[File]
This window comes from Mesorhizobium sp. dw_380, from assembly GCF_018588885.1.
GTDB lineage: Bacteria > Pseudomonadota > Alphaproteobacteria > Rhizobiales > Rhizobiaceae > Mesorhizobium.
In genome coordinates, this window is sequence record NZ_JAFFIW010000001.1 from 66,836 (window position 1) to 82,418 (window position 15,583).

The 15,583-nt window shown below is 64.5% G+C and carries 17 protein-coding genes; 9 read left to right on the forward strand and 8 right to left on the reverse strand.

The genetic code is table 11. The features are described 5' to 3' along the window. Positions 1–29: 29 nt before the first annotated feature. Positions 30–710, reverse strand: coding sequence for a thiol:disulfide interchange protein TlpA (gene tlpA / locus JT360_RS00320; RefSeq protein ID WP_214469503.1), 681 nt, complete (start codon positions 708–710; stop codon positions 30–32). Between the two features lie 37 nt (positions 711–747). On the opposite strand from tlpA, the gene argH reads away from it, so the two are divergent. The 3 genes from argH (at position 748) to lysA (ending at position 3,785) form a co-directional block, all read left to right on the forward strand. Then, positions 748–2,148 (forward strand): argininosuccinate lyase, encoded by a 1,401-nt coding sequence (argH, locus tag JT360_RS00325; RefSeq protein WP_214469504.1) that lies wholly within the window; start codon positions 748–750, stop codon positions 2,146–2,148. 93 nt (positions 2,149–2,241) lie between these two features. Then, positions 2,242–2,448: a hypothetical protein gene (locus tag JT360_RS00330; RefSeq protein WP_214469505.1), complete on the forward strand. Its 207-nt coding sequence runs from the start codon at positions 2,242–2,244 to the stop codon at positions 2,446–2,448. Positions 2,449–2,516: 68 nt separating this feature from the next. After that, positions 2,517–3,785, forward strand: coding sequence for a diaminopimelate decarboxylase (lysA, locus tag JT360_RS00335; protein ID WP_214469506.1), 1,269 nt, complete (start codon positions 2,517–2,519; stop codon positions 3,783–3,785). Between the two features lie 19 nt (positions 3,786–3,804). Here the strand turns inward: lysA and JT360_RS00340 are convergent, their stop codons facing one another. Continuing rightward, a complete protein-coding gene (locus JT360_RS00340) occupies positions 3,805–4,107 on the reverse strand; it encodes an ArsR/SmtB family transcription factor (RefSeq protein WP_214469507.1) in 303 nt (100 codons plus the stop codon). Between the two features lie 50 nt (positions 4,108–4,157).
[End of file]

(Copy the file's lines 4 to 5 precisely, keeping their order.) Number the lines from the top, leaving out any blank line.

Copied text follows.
The 15,583-nt window shown below is 64.5% G+C and carries 17 protein-coding genes; 9 read left to right on the forward strand and 8 right to left on the reverse strand.

The genetic code is table 11. The features are described 5' to 3' along the window. Positions 1–29: 29 nt before the first annotated feature. Positions 30–710, reverse strand: coding sequence for a thiol:disulfide interchange protein TlpA (gene tlpA / locus JT360_RS00320; RefSeq protein ID WP_214469503.1), 681 nt, complete (start codon positions 708–710; stop codon positions 30–32). Between the two features lie 37 nt (positions 711–747). On the opposite strand from tlpA, the gene argH reads away from it, so the two are divergent. The 3 genes from argH (at position 748) to lysA (ending at position 3,785) form a co-directional block, all read left to right on the forward strand. Then, positions 748–2,148 (forward strand): argininosuccinate lyase, encoded by a 1,401-nt coding sequence (argH, locus tag JT360_RS00325; RefSeq protein WP_214469504.1) that lies wholly within the window; start codon positions 748–750, stop codon positions 2,146–2,148. 93 nt (positions 2,149–2,241) lie between these two features. Then, positions 2,242–2,448: a hypothetical protein gene (locus tag JT360_RS00330; RefSeq protein WP_214469505.1), complete on the forward strand. Its 207-nt coding sequence runs from the start codon at positions 2,242–2,244 to the stop codon at positions 2,446–2,448. Positions 2,449–2,516: 68 nt separating this feature from the next. After that, positions 2,517–3,785, forward strand: coding sequence for a diaminopimelate decarboxylase (lysA, locus tag JT360_RS00335; protein ID WP_214469506.1), 1,269 nt, complete (start codon positions 2,517–2,519; stop codon positions 3,783–3,785). Between the two features lie 19 nt (positions 3,786–3,804). Here the strand turns inward: lysA and JT360_RS00340 are convergent, their stop codons facing one another. Continuing rightward, a complete protein-coding gene (locus JT360_RS00340) occupies positions 3,805–4,107 on the reverse strand; it encodes an ArsR/SmtB family transcription factor (RefSeq protein WP_214469507.1) in 303 nt (100 codons plus the stop codon). Between the two features lie 50 nt (positions 4,108–4,157).